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effort to the contrary, they broke and ran as sheep be. fore hounds ; leaving the artillery, ammunition, pro visions, baggage, in short every thing, a prey to the enemy; and when we endeavoured to rally them, in hopes of regaining the ground, and what we had left upon it, it was with as little success, as if we had at. tempted to stop the wild bears of the mountains, or the rivulets with our feet ; for they would break by in spite of every effort to prevent it.”

The assembly of Virginia was in session, when the gloomy intelligence was received, that General Braddock was defeated and slain, and that Colonel Durbar had left their frontiers open to the invasion of the ene my. They immediately voted to raise a regiment to consist of sixteen companies.

The important transactions in which Colonel WashINGTON had been engaged, developed his character, and his reputation rose by every publick trust with which he was invested. He now received a commission appointing him Colonel of this regiment, and Commander in Chief of all the forces raised, and to be raised, in Virginia ; with the privilege to name his field officers. He could, in the existing state of the colony, engage in the inilitary service of his country without an impeachment of his honour, and with alacrity he accepted the appointment.

1755. A scene now opened to Colonel WASHINGTon, trying indeed to a Commander of his youth and degree of experience, but proving an excellent school, in which to form the General of the revolutionary war With an incompetent force he was to defend a fron. tier of three hundred and sixty miles. The French on the Ohio, aided by the numerous Indians, attached to their interests, embraced every favourable opportunity to invade the northern and western borders of Virginia, spreading terrour and desolation in their course ; and having aompleted their work of slaughter and ruin, they retreated with their plunder over the Alleghany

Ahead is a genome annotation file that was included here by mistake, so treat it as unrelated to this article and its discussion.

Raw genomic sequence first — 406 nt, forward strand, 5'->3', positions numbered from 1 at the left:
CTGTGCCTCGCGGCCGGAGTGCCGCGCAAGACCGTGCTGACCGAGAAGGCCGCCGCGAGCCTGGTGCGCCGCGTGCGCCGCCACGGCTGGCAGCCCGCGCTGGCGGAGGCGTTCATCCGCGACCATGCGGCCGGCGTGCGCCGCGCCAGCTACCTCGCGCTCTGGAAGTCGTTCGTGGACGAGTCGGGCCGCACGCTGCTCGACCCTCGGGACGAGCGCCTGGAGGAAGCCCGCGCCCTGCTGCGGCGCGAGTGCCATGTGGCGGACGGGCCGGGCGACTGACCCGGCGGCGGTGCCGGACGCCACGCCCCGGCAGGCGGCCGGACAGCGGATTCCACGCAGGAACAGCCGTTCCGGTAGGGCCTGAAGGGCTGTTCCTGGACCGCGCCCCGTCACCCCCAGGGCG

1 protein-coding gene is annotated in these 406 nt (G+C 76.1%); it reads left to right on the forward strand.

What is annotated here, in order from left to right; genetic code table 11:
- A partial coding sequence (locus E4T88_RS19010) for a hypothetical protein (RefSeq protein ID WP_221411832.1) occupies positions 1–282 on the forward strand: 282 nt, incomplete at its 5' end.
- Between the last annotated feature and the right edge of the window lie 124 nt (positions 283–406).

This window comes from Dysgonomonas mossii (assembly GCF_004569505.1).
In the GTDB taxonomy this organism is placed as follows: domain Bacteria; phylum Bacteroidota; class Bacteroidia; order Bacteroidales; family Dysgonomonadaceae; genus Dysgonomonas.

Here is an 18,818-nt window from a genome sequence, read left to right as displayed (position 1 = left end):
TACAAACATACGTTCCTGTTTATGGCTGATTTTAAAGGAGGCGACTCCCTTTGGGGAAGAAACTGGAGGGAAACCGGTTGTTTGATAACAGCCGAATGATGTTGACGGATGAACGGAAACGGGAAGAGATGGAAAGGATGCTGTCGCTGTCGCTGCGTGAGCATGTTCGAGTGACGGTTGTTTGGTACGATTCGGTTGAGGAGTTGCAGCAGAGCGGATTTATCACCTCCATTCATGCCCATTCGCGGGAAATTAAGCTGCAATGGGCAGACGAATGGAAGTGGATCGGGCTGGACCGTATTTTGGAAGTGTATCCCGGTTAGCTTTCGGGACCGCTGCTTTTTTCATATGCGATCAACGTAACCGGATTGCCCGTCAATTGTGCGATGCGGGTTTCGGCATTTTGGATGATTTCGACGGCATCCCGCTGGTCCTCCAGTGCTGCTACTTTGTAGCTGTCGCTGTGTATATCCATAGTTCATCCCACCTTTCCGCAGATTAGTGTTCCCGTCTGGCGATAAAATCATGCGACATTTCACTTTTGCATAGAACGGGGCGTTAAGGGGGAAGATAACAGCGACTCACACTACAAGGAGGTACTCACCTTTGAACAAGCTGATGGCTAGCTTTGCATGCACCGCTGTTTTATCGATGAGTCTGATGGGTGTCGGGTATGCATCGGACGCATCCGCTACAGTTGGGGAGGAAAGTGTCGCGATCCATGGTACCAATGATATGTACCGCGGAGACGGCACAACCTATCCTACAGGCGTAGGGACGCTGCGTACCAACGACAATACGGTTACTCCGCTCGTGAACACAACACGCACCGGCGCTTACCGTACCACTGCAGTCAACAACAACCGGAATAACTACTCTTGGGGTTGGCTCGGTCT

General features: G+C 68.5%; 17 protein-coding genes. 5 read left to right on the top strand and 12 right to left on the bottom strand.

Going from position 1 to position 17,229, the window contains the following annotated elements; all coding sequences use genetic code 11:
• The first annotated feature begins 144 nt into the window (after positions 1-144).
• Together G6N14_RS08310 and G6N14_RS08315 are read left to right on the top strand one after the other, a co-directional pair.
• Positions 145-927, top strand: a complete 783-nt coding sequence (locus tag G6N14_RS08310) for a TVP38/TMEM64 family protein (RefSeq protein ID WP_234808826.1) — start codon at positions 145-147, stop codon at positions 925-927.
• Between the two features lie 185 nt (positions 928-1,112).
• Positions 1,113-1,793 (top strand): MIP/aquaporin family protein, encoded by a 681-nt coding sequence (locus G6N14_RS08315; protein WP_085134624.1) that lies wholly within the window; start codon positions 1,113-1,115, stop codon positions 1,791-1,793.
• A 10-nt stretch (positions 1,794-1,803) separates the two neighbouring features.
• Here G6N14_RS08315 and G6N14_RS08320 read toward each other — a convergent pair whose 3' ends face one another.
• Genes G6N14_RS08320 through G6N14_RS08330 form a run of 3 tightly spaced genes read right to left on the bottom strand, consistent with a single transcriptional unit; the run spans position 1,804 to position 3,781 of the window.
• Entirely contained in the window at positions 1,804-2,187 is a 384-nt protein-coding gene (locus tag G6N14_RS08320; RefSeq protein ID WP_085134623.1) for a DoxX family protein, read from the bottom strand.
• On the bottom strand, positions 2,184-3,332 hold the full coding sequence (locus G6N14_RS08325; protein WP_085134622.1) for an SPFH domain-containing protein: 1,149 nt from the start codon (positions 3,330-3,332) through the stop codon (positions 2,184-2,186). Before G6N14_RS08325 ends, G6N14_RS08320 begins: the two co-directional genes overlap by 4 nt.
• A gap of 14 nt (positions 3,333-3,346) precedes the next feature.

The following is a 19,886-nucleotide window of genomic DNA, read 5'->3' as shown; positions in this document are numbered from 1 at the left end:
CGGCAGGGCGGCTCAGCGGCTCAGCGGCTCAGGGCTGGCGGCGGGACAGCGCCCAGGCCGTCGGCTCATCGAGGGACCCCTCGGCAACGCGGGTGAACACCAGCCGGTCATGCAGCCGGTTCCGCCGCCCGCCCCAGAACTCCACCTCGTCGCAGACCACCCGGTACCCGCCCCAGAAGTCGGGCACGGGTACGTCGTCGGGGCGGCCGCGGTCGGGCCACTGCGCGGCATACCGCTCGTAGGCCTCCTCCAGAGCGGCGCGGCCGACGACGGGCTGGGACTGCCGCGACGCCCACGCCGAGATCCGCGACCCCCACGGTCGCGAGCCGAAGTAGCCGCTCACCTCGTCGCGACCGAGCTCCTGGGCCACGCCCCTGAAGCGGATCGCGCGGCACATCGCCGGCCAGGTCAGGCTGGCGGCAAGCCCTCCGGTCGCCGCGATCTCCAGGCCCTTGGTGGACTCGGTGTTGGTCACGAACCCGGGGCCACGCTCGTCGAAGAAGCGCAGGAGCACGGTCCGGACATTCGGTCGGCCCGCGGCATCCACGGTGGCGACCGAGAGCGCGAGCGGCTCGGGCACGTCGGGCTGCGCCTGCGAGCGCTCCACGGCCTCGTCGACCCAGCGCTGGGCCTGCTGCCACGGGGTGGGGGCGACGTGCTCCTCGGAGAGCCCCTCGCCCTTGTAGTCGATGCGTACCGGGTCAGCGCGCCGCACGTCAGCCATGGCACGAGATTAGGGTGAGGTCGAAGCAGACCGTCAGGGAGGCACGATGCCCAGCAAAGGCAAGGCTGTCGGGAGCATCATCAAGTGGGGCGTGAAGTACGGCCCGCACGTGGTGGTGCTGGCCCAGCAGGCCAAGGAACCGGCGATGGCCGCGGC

mountain, before a force could be collected to attack them.-Governor Dinwiddic was not himself a soldier, nor did he possess a mind to comprehend the nature of this mode of warfare. Jealous of his prerogative, and obstinate in his temper, his orders were often in. adequate to their object, or impracticable in their nature. The military code of the colony was insufficient, which rendered it impossible to bring the militia into the field with the despatch necessary to repel an Indian invasion; and her martial laws did not possess vigour to prevont insubordination in officers, or secure discipline in the permanent troops. The colony was at that time too poor, or too improvident, seasonably to lay up magazines for the use of her little army, or to keep money in the military chest for its regular payment.

Under all these embarrassments, Colonel WASHINGTon entered on the duties of his commission. Having put the recruiting service in operation, he visited the line of posts on the frontiers, and established the best regulations their state admitted, to keep the petty garrisons vigilant and alert.